Thursday, August 21, 2014
Seven years ago this week, I became The Farmer’s Wife. Recently I saw a meme on Facebook asking “If you had to marry your partner on the exact spot you first met, where would that be?” I first met the Farmer when my mom brought me to his farm to pick up a Thanksgiving turkey. And we did get married on the farm, so I guess we did it right.
My middle daughter Anastasia (now married herself), was my event planner, designer and coordinator. The
did the catering – roast beef, salads, potatoes and rolls. A substantial farm
meal. The first of many to come. My mother-in-law-to-be, Lorna, baked three of
her specialty buttermilk-chocolate cakes with cream cheese icing and decorated
them simply with silk flowers on top. A good friend of mine since forever,
Jenny brought her own boxes of colourful flowers to provide a backdrop for the
altar, which the Farmer had created under a homemade rose arbour he built
specially for the occasion. Kemptville College
Corey Arcand pitched a huge party tent on the lawn behind the farmhouse. Our friends and family helped us set up the decorations we rented – silk flower trellises, yards of tulle fabric, an old farm door and a white picket fence. The Farmer built a dance floor and set it in the middle of the tent. Pots of fall chrysanthemums in rich burgundy and gold – my favourite colour and his – lined the front of the head table.
The caterers set up dining tables and lined up chairs on both sides of the aisle leading to the altar. The bar-and-buffet tent was installed and the porta-pottie arrived. As we sat down to our rehearsal dinner that night, I had a little panic attack. I worried the girls hadn’t organized the music for the reception. The Farmer pulled me outside for a moment.
“Deep breath,” he advised, and pulled me into a big, warm hug. “It will all come together. Don’t tire yourself out. It’s just a great big party with a little bitty wedding in the middle.” That centred me and brought me back to earth.
The day of our wedding dawned damp and cool but the sun quickly warmed things up and dried out the grass. The girls and I headed to Rhonda’s for our up-do hairstyles and some breakfast.
Back at home, we darted past the Farmer and his men and sequestered ourselves in the big bedroom at the back of the house. My eldest, Milena, did my makeup and Jenny started what would turn out to be about 12 solid hours of photography – her priceless wedding gift to us. When someone you’ve known most of your life takes your wedding photos, they don’t have staged scenes in mind. They wait until they see something they recognize as truly you, then click.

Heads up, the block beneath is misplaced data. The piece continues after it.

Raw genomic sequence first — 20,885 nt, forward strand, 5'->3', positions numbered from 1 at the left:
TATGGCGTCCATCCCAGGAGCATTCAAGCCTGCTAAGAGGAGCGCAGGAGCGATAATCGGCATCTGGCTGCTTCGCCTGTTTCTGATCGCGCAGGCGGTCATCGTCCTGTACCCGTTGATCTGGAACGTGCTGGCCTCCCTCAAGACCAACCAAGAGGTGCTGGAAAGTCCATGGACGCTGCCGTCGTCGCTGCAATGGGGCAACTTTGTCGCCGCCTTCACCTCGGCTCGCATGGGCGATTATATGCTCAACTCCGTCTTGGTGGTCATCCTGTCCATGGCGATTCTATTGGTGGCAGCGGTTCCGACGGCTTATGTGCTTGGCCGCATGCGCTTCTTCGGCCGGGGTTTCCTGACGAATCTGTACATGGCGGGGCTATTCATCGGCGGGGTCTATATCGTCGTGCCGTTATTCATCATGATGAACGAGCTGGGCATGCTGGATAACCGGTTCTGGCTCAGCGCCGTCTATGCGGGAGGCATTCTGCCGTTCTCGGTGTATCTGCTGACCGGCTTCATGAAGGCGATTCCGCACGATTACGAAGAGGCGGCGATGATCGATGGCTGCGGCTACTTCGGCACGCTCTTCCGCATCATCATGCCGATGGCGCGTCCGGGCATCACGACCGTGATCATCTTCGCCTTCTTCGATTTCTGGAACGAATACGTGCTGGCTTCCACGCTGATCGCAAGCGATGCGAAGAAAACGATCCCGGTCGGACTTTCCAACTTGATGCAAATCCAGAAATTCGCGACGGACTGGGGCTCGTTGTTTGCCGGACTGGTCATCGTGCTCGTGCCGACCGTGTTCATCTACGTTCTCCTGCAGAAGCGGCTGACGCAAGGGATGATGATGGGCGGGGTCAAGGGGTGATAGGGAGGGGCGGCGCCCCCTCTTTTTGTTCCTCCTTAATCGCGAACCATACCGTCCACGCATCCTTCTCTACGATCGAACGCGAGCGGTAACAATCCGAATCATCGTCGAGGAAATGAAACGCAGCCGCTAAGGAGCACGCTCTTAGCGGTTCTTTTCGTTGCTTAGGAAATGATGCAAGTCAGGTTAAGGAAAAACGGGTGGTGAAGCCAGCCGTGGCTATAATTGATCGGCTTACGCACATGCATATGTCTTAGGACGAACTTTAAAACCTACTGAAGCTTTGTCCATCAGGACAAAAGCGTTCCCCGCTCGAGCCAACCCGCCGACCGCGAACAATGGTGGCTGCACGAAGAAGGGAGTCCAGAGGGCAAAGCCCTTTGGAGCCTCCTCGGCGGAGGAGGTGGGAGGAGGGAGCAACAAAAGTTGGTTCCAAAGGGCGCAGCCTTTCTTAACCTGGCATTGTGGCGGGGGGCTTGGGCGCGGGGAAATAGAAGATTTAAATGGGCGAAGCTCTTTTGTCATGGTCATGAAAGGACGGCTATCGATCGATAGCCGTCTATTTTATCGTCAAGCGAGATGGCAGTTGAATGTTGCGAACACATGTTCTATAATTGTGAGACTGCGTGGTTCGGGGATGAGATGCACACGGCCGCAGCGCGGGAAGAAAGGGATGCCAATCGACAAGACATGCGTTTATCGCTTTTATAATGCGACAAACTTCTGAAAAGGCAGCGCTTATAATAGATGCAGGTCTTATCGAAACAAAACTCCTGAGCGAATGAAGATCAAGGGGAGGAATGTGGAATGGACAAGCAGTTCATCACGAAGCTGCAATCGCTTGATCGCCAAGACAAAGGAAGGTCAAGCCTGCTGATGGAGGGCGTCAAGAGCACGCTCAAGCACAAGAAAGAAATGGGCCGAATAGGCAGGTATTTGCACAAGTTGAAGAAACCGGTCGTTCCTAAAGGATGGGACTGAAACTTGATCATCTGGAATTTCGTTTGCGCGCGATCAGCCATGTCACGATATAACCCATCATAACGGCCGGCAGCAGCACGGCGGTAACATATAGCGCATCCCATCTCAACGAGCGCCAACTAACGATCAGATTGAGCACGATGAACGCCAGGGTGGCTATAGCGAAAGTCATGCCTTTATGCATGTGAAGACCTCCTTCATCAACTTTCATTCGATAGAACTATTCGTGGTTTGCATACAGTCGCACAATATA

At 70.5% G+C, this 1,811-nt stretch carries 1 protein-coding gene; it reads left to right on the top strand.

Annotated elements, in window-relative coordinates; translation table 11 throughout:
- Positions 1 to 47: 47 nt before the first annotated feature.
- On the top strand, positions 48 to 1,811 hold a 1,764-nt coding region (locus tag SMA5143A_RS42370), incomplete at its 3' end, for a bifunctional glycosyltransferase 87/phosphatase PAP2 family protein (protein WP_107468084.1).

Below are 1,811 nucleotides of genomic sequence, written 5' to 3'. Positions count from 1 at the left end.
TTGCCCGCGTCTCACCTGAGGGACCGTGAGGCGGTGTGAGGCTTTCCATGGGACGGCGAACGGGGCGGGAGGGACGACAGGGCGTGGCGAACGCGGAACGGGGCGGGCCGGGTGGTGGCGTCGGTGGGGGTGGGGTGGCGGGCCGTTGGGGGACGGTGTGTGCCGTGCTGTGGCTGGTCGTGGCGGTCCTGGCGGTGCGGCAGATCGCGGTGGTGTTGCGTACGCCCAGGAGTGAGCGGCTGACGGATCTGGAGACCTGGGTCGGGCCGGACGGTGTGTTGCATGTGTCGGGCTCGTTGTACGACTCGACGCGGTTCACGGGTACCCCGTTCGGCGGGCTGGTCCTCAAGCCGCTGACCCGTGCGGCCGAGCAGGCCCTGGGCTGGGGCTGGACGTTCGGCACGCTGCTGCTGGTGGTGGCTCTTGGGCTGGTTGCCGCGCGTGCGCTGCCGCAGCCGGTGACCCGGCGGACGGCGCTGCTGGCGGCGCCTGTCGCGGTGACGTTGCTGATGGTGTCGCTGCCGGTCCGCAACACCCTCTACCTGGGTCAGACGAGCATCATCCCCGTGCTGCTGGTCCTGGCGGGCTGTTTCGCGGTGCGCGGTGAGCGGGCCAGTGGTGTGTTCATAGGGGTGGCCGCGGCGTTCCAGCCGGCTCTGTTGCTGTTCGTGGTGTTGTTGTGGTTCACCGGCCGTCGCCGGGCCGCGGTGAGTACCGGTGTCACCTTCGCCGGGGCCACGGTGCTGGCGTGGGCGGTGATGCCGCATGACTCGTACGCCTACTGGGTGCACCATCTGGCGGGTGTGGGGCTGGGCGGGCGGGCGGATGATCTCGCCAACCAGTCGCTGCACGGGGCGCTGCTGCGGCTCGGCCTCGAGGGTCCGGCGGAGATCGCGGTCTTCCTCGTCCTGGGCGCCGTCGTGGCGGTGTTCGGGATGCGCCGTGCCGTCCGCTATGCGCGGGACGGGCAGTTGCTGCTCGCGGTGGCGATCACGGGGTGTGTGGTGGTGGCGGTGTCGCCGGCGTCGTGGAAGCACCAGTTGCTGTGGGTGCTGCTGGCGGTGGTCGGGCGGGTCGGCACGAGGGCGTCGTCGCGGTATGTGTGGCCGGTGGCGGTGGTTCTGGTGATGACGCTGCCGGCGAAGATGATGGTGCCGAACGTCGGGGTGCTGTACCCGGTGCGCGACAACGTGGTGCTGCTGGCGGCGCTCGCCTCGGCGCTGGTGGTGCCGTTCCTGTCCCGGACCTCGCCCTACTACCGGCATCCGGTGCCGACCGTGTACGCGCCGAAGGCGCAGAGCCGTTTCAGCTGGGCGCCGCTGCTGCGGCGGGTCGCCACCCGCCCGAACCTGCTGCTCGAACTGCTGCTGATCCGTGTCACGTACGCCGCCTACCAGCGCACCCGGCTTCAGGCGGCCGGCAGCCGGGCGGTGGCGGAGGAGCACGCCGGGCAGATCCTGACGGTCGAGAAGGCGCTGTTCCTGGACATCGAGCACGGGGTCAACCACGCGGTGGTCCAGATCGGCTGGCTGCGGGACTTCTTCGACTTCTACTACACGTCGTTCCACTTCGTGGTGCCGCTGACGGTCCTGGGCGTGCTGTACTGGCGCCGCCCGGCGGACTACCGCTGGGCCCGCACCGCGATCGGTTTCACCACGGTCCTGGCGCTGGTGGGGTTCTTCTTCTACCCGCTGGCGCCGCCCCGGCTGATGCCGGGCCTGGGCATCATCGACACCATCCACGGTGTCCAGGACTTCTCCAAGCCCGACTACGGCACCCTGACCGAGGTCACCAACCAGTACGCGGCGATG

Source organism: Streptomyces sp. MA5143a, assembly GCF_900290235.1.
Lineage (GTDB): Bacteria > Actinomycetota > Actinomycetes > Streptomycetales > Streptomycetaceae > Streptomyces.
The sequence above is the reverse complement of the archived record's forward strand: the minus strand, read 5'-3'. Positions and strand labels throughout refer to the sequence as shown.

My dress came from the bridal salon that was closing in Kemptville, so I got it at a really good price. The veil cost more than the dress but we have certainly gotten our money’s worth on that as it has been worn by two other women in my family since. It’s the family veil.
My mother and father walked me down the aisle, one on either side. I’m so grateful to have shared my wedding day with Dad, as we would be saying our final goodbyes just five months later.
I wanted our five daughters to feel involved in this new union so they each were given a verse to read from “On Children” in The Prophet by Kahlil Gibran. The Farmer and I wrote our own wedding vows. His had something to do with hunting and fishing and not spending too much time on the couch. The reverend from the
the rain held off, though the wind threatened to blow the veil right off my
head. Danny Rembadi stood beside the altar and played his guitar and sang,
providing the perfect soundtrack for the event. United
We drove the pickup to the back of the pasture and Jenny took more photos in the tractor lane and meadow. Then we had dinner, speeches and dancing under the big white tent. The sky finally opened and the rain came down after dark, but by then no one cared anymore about getting a little muddy and wet. Besides, I hear it’s good luck to have a little rain on your wedding day. It was an awesome day, full of great memories, and every year we celebrate it with another great big party on the farm.
Happy Anniversary, to the Farmer. You have made me one happy Farmwife. Xo
Posted by Diana Leeson Fisher at 8:30 AM